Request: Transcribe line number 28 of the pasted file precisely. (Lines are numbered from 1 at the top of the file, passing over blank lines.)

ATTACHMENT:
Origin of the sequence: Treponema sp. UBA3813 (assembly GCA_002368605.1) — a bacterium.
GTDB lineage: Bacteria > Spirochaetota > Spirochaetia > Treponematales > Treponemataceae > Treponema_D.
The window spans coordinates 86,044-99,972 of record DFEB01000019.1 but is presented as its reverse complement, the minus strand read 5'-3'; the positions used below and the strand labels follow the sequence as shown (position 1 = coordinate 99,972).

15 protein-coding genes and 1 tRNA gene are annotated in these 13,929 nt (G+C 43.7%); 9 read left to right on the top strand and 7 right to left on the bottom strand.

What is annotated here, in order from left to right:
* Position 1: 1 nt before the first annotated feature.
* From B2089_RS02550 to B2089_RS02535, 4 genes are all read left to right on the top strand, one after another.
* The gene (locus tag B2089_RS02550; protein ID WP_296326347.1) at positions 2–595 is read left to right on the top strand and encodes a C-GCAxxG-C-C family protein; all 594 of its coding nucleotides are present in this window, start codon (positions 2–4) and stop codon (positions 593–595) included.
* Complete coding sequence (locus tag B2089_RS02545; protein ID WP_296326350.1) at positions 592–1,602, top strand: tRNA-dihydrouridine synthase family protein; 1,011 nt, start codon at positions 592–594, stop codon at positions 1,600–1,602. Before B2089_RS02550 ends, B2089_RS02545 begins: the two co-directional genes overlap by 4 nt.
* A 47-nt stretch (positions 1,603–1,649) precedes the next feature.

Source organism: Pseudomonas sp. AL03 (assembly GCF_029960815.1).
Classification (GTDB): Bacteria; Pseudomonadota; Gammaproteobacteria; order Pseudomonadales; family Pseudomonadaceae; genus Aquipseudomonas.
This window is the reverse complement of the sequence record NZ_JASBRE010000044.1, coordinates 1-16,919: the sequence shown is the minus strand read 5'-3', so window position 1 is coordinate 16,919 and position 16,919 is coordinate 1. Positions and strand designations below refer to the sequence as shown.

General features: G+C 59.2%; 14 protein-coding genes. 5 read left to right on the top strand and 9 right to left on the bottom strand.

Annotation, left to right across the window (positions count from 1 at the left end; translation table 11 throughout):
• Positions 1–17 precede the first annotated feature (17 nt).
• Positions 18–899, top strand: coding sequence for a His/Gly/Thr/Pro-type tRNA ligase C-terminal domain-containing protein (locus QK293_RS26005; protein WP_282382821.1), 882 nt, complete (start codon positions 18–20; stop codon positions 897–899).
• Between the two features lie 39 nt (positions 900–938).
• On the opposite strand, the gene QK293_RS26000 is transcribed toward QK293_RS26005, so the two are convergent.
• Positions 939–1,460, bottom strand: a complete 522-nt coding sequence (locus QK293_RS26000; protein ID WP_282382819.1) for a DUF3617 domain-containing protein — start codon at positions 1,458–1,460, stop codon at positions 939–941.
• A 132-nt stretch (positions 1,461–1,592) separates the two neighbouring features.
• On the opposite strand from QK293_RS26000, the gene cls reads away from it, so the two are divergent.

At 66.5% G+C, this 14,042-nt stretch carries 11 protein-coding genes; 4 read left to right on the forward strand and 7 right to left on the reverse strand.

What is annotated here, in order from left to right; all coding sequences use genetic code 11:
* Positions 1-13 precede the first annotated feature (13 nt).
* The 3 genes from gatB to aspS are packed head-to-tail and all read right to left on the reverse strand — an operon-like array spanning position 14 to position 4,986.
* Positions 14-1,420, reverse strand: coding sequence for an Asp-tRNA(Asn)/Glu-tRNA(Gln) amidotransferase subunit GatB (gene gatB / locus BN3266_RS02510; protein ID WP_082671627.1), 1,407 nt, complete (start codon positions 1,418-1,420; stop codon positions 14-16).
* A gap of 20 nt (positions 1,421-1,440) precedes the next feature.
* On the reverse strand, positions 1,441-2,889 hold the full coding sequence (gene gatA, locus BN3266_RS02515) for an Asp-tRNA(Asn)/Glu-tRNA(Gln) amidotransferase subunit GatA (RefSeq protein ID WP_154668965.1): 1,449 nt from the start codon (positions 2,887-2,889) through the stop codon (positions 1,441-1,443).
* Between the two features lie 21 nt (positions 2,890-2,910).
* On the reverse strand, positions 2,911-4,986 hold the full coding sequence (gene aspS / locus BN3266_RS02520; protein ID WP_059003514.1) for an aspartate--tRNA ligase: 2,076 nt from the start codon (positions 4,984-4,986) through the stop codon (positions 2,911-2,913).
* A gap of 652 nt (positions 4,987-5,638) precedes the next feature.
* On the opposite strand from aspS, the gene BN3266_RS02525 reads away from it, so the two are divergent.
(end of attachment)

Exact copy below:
* A gap of 20 nt (positions 1,421-1,440) precedes the next feature.